When I tell people that email won't be around in five years' time, they look at me like I'm mad. It's true though – email hasn't changed for 20 years, and we all know what happens to technology that doesn't change. It dies.
Email is as secret as Twitter
At a presentation I did recently, I told people email wasn't secure. To illustrate this point, I explained that information sent by email is as open as your Twitter stream, as long as you know where to look for it.
Some members of the audience looked at me in shock, admitting to sending all sorts of sensitive data via good old Microsoft Outlook.
I went on to explain that instant messaging is the future for corporate communications. I don't care if you don't believe me. It's true and now I'll explain why.
Twenty years ago people did business over the phone. When you needed something from someone, you picked the phone up or went to their desk, had a conversation and got what you needed.
Email changed all that. We became accustomed to sending a request for information, waiting for a reply, replying to the reply, waiting for another reply … and so on. A conversation that could have taken a few minutes turns into a four-hour email trail.
The only positive aspect is that email gives us an audit trail. I'm not sure about you but to me that feels like a backwards step. Of course, we didn't see it like that at the time.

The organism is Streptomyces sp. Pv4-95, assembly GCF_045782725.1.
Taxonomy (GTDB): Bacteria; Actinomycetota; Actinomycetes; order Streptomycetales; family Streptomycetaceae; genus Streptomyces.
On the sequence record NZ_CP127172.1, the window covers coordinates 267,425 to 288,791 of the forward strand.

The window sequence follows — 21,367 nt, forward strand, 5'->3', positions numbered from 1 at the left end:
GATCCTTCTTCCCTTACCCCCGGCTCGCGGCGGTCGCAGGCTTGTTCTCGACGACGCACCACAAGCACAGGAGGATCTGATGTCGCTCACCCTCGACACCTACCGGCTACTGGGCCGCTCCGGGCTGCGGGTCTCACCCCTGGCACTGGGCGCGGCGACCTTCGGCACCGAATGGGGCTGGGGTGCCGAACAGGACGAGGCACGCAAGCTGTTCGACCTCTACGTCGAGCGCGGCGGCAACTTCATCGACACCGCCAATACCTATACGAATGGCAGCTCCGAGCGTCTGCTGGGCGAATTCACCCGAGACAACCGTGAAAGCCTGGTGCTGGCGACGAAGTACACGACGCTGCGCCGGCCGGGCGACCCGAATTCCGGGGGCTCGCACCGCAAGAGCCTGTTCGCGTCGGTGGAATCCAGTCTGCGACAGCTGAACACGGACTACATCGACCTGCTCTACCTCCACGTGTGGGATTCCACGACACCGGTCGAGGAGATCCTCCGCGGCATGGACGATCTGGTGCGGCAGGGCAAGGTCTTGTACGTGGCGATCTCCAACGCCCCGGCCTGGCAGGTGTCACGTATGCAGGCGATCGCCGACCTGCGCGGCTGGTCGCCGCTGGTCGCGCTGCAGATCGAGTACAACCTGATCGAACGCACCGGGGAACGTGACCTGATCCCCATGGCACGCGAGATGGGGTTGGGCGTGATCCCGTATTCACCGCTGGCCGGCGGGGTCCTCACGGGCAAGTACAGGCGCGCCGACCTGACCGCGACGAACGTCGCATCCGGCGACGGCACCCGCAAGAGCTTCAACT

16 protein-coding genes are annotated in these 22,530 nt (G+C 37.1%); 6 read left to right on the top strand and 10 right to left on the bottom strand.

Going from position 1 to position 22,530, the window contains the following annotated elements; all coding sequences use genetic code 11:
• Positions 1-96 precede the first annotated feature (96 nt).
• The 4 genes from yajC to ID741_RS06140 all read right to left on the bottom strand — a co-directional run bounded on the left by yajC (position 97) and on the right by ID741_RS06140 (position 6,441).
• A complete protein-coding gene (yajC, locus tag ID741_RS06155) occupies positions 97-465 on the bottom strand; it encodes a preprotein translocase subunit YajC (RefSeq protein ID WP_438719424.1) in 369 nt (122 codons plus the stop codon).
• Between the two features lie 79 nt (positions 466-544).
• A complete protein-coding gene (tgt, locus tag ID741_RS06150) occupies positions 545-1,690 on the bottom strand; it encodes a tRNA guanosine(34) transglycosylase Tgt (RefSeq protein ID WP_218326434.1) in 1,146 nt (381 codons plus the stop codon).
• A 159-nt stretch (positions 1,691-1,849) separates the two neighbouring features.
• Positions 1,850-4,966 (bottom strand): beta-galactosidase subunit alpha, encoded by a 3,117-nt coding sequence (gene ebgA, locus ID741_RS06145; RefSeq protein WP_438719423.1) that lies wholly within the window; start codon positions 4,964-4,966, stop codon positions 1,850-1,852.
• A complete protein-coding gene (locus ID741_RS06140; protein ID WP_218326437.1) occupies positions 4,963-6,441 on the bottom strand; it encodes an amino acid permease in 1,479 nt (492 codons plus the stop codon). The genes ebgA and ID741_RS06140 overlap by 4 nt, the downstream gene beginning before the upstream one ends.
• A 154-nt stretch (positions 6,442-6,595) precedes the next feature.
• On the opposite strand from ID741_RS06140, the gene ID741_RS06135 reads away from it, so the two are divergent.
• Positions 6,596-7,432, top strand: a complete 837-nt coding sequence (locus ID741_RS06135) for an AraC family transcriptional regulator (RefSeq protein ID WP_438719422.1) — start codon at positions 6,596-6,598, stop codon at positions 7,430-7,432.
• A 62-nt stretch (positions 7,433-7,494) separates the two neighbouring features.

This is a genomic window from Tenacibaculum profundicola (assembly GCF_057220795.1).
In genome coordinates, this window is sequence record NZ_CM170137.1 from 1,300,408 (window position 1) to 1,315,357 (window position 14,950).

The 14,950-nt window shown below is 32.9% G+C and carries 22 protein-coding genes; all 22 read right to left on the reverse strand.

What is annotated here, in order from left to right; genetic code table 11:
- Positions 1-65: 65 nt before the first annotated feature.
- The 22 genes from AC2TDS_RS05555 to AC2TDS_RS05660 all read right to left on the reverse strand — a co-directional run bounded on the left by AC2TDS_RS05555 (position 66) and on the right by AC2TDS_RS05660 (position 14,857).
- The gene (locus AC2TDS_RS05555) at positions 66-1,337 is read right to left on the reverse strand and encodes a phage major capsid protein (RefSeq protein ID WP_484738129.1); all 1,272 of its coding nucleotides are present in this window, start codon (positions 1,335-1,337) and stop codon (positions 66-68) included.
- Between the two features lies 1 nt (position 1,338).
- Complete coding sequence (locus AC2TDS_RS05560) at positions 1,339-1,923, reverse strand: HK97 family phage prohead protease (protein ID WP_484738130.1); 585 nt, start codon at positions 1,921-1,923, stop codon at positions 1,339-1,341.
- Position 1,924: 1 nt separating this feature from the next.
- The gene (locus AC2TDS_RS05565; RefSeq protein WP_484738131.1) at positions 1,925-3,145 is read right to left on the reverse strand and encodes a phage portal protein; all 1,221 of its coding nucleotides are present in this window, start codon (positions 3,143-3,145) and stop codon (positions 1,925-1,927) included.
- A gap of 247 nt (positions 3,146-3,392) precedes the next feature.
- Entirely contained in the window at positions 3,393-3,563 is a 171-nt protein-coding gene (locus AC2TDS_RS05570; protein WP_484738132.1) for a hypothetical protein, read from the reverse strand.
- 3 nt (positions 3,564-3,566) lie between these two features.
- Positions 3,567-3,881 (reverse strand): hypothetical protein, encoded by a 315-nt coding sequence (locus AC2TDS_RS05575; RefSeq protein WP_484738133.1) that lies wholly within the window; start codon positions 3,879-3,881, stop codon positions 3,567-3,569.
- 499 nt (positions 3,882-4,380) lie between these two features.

Real-time communication is changing
Well, the world of real time communication is changing and instant messaging is the new black, if you'll excuse the cliché. Now when I want to discuss a subject I can go into my copy of Outlook and click ‘reply with IM':
This instantly opens a text, voice or even video conversation with recipient. You can discuss the subject and get an outcome - and best of all the entire chat is recorded in Outlook so you can check what you actually said. You can even share data directly from Microsoft Word or Excel using the share button in the review tab.
Of course, these functions aren't only available in Microsoft Outlook. There are plenty of other services that do similar things, including free ones like Skype. So, next time you're tempted to hit ‘reply all', why not try instant messaging instead?
Lee Wrall is founder and MD of Everything Tech, an IT support and service provider based in Manchester.